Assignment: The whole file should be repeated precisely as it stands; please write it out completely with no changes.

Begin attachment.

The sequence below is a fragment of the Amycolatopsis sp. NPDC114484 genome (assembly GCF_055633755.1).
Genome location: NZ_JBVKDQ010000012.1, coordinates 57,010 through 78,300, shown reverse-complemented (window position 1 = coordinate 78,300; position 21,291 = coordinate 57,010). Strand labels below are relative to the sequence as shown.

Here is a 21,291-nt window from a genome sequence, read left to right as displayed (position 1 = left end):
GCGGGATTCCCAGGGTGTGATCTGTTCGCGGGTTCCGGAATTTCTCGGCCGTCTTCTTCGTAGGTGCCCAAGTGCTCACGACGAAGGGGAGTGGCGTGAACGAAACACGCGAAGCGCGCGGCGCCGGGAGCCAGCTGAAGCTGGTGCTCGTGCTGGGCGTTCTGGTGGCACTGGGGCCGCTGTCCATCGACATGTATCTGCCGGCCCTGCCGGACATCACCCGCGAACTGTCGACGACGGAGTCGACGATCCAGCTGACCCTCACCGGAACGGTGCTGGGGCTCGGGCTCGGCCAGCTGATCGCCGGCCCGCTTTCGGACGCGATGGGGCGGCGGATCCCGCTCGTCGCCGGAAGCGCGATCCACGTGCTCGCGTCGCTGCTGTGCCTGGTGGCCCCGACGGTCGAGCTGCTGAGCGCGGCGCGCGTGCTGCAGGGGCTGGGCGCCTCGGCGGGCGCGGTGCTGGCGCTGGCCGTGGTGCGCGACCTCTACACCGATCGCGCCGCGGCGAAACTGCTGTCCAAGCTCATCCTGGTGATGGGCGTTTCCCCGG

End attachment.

The sequence below is a fragment of the Amycolatopsis sp. NPDC114484 genome (assembly GCF_055633755.1).
Genome location: NZ_JBVKDQ010000012.1, coordinates 57,010 through 78,300, shown reverse-complemented (window position 1 = coordinate 78,300; position 21,291 = coordinate 57,010). Strand labels below are relative to the sequence as shown.

Here is a 21,291-nt window from a genome sequence, read left to right as displayed (position 1 = left end):
GCGGGATTCCCAGGGTGTGATCTGTTCGCGGGTTCCGGAATTTCTCGGCCGTCTTCTTCGTAGGTGCCCAAGTGCTCACGACGAAGGGGAGTGGCGTGAACGAAACACGCGAAGCGCGCGGCGCCGGGAGCCAGCTGAAGCTGGTGCTCGTGCTGGGCGTTCTGGTGGCACTGGGGCCGCTGTCCATCGACATGTATCTGCCGGCCCTGCCGGACATCACCCGCGAACTGTCGACGACGGAGTCGACGATCCAGCTGACCCTCACCGGAACGGTGCTGGGGCTCGGGCTCGGCCAGCTGATCGCCGGCCCGCTTTCGGACGCGATGGGGCGGCGGATCCCGCTCGTCGCCGGAAGCGCGATCCACGTGCTCGCGTCGCTGCTGTGCCTGGTGGCCCCGACGGTCGAGCTGCTGAGCGCGGCGCGCGTGCTGCAGGGGCTGGGCGCCTCGGCGGGCGCGGTGCTGGCGCTGGCCGTGGTGCGCGACCTCTACACCGATCGCGCCGCGGCGAAACTGCTGTCCAAGCTCATCCTGGTGATGGGCGTTTCCCCGG